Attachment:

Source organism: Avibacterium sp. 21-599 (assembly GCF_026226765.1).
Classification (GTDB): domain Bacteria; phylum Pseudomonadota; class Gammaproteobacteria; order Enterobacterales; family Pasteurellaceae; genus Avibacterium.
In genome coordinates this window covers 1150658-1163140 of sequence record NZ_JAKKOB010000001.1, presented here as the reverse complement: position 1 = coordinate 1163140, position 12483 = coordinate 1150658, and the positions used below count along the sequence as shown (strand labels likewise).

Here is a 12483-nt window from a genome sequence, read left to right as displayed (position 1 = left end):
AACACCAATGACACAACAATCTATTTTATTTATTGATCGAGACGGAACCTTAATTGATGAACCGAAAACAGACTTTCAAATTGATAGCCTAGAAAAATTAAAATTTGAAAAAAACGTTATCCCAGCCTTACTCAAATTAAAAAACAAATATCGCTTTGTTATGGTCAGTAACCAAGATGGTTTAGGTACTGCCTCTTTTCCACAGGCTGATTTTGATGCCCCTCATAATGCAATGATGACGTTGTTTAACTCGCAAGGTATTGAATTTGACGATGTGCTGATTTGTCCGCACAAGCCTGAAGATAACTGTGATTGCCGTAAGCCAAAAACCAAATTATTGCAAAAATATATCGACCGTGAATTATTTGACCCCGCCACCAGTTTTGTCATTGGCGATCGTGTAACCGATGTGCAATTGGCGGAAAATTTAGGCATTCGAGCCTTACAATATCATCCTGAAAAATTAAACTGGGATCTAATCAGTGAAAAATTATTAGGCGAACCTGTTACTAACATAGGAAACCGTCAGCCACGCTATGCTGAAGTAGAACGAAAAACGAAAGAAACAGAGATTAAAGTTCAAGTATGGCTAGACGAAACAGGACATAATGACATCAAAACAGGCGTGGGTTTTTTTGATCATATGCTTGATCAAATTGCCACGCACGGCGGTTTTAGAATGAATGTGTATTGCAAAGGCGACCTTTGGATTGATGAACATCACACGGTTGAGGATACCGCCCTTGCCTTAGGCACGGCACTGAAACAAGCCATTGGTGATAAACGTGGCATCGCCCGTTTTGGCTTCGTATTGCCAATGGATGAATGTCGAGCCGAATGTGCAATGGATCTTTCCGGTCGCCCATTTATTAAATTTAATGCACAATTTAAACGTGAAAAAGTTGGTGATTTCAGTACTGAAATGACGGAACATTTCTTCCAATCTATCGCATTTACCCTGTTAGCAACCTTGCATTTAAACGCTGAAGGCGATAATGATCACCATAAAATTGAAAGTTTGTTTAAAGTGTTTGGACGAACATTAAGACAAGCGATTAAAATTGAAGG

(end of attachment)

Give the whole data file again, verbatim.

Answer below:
Source organism: Avibacterium sp. 21-599 (assembly GCF_026226765.1).
Classification (GTDB): domain Bacteria; phylum Pseudomonadota; class Gammaproteobacteria; order Enterobacterales; family Pasteurellaceae; genus Avibacterium.
In genome coordinates this window covers 1150658-1163140 of sequence record NZ_JAKKOB010000001.1, presented here as the reverse complement: position 1 = coordinate 1163140, position 12483 = coordinate 1150658, and the positions used below count along the sequence as shown (strand labels likewise).

Here is a 12483-nt window from a genome sequence, read left to right as displayed (position 1 = left end):
AACACCAATGACACAACAATCTATTTTATTTATTGATCGAGACGGAACCTTAATTGATGAACCGAAAACAGACTTTCAAATTGATAGCCTAGAAAAATTAAAATTTGAAAAAAACGTTATCCCAGCCTTACTCAAATTAAAAAACAAATATCGCTTTGTTATGGTCAGTAACCAAGATGGTTTAGGTACTGCCTCTTTTCCACAGGCTGATTTTGATGCCCCTCATAATGCAATGATGACGTTGTTTAACTCGCAAGGTATTGAATTTGACGATGTGCTGATTTGTCCGCACAAGCCTGAAGATAACTGTGATTGCCGTAAGCCAAAAACCAAATTATTGCAAAAATATATCGACCGTGAATTATTTGACCCCGCCACCAGTTTTGTCATTGGCGATCGTGTAACCGATGTGCAATTGGCGGAAAATTTAGGCATTCGAGCCTTACAATATCATCCTGAAAAATTAAACTGGGATCTAATCAGTGAAAAATTATTAGGCGAACCTGTTACTAACATAGGAAACCGTCAGCCACGCTATGCTGAAGTAGAACGAAAAACGAAAGAAACAGAGATTAAAGTTCAAGTATGGCTAGACGAAACAGGACATAATGACATCAAAACAGGCGTGGGTTTTTTTGATCATATGCTTGATCAAATTGCCACGCACGGCGGTTTTAGAATGAATGTGTATTGCAAAGGCGACCTTTGGATTGATGAACATCACACGGTTGAGGATACCGCCCTTGCCTTAGGCACGGCACTGAAACAAGCCATTGGTGATAAACGTGGCATCGCCCGTTTTGGCTTCGTATTGCCAATGGATGAATGTCGAGCCGAATGTGCAATGGATCTTTCCGGTCGCCCATTTATTAAATTTAATGCACAATTTAAACGTGAAAAAGTTGGTGATTTCAGTACTGAAATGACGGAACATTTCTTCCAATCTATCGCATTTACCCTGTTAGCAACCTTGCATTTAAACGCTGAAGGCGATAATGATCACCATAAAATTGAAAGTTTGTTTAAAGTGTTTGGACGAACATTAAGACAAGCGATTAAAATTGAAGG